A Review of Daniel Taye’s exhibit
Daniel Taye’s Oil Baron, an exhibit of 25 paintings is on view at the Lela Art Gallery from September 15 through September 30, 2012.Daniel who is best known for his portraits and landscapes is admired by art lovers and fellow artists. The artist who a few years ago reportedly suffered bouts of depression, alcoholism and an inability to paint has been fighting against all his hurdles and working up right to the end. With the help of his girlfriend (whose beautiful portrait he has done for this year’s Art of Ethiopia) who is encouraging him to keep painting, Daniel is getting back his momentum and producing high technical standards like those he did before.
Daniel has the reputation for being meticulous in his drawing and for having an eye for people of all ranks. He has done portraits of women, the famous, the poor, and the old. In painting his friends and models, he can be perceptive and sympathetic, like the portrait of the noted writer and literary critic, Asfaw Damte that he did for Art of Ethiopia exhibition last year and another one this year. Asfaw happens to be an important person in the artist’s life with whom he has exchanged ideas and confidences. They have coffee hour twice a week for the past fourteen years, which has inspired him to do five portraits of him. “I guess Asfaw and I had a meeting of the minds,” Daniel said.
In the current exhibition, there’s a delightful sketch of two people possibly in a studio, one of them a nude woman, a man at the back her and a bull behind them. The nude woman in pinkish orange sits on lounge chair and her breast and ankle exposed, and her curving body, lit by means of black setting pulsing across the canvas.
A painting of grief-stricken person reveals the artist’s sympathy for justice. “The Disappointed man” – struck me, when I came upon it, as may be the most powerful works of the show. A worn-out man wearing a hat is sitting in cart and his heads despondently bowed and sloping shoulders. The effect is delicate and gentle,you feel the man in this painting is almost aloof, in a dreamy kind of way.
Another work has a subject who is a heroically solid woman looking out to sky. The entire landscape has been consumed by a rich pink with overtones and her body in pinkish orange seems to indicate her energy and her wings in white are visible beside her arms.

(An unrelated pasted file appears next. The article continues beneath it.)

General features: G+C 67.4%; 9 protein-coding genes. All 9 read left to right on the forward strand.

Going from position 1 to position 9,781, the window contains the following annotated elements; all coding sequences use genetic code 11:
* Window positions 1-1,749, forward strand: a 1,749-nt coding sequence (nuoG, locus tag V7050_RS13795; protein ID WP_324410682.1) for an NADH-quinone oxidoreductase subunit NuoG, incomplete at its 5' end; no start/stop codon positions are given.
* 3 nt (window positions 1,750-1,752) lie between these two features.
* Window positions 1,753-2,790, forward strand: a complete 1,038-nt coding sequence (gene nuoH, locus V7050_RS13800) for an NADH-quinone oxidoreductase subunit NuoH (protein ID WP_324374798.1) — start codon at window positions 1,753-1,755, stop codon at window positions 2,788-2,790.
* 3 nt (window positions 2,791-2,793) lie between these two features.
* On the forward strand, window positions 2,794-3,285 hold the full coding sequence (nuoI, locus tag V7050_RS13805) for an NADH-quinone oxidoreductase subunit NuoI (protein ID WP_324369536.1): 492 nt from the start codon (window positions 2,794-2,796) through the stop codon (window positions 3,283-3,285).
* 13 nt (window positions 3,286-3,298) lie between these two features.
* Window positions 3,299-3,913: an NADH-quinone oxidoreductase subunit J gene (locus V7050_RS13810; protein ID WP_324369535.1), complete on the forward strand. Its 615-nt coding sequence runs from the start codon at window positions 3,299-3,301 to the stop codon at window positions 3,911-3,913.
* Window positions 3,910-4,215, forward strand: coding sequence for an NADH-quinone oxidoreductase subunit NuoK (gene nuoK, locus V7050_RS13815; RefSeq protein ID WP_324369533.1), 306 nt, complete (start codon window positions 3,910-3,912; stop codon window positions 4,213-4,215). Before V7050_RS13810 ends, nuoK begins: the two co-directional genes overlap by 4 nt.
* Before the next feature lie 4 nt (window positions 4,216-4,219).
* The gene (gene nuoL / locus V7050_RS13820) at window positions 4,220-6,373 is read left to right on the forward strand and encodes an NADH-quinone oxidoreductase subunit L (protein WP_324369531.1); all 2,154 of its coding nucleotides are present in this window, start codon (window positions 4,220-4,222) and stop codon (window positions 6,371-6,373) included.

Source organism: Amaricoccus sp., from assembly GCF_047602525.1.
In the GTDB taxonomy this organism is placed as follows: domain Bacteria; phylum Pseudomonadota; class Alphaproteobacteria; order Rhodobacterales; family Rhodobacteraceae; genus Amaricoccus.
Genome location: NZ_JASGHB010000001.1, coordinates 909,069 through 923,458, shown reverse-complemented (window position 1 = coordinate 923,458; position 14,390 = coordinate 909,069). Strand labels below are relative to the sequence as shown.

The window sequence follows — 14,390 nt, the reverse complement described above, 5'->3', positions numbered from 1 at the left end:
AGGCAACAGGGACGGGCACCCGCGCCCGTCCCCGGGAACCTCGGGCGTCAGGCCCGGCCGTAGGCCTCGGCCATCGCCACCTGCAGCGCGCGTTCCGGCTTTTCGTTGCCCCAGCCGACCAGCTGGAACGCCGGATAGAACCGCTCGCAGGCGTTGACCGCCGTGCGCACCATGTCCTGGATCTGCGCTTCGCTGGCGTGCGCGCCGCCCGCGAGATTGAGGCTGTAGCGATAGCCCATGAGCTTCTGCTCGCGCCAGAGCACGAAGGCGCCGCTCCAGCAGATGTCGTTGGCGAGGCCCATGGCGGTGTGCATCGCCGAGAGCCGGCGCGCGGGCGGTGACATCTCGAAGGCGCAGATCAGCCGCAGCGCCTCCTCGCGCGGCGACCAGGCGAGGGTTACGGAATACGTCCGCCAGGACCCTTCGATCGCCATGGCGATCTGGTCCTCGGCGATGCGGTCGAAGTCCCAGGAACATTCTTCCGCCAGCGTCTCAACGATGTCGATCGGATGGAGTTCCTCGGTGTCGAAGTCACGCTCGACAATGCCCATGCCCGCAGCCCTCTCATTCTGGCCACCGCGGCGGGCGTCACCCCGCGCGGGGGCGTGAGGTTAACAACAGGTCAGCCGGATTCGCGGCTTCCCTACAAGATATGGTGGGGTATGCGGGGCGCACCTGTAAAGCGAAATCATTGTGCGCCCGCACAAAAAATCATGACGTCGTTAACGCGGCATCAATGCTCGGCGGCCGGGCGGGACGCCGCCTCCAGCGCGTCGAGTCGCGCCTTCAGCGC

One of his paintings, Coffee and the News, features a condominium building that the artist has positioned as a coffee table. The city of Addis which has a huge a shortage of rental housing has been building low-income condominiums to solve the problem. However, the problem is such that the condos have become a middle class neighborhood that many poor people can’t afford. In Daniel’s painting, we see a shadow enveloped in black looking at the newspaper possibly to find an announcement of the result of the lot that would guarantee him the unusually narrow but privileged towers. It seemed a promise implausible for the moment for the subject and the artist who himself seem to have his own stake in the depiction.
Daniel was at his most playful in his self-portrait. He has painted himself looking older than he was. He mugged it up, with eyes in the penetrating gaze of a hypnotist. The painting is filled with reddish orange patterns overlaid with energetic sprays of yellowish orange paint and text above that reads: “Kejzet” (Nightmare) inscribed in inverse, which is the tile of the poetry book he published. The tormented self-portraits convey an admiration for Van Gogh, seemingly freed him to paint without respect for convention. But his penchant for excess often led him to paint too many images on a single canvas. The Three Painters, for example, features the works of three late celebrated Ethiopian artists Gebre Kristos Desta, Skunder Boghossian and Afewerk Tekle, a dark nude woman sitting on a carpet (Skunder’s work)with white head scarf, her back turned towards us.
The painting “window” presents a woman in white dress with headscarf looking outside in watchful posture. This weak style and a bit disappointing, this is the only painting I know that don’t look like Daninel’s.
The artist’s panoramic landscapes are also noted for their excellence. For this exhibition, he summons up pastures and sown fields with swift strokes of yellow and golden and dotting a ridge with grazing sheep. The vistas are resolutely ordinary.
Daniel is a unique colorist. While his figures are dominated by yellow and red, his warm colors often stand out from his default coolness. His atmospheres feature deliciously golden, pink, even though some of his works employ a dark palette and tend to be gloomy. The pieces in this exhibit differ slightly from his earlier works in that they do more with the properties of light and less on inversions of space.The better pieces, in my opinion, are the ones where the pigment is broadly applied and that have mythological and religious subjects that empowers the surface of the artwork with a physical and assured touch.
The Lela show is not a huge display, nor a comprehensive one. But it is a concentrated one and offer colorful interpretations of the artist’s thoughts and methodology.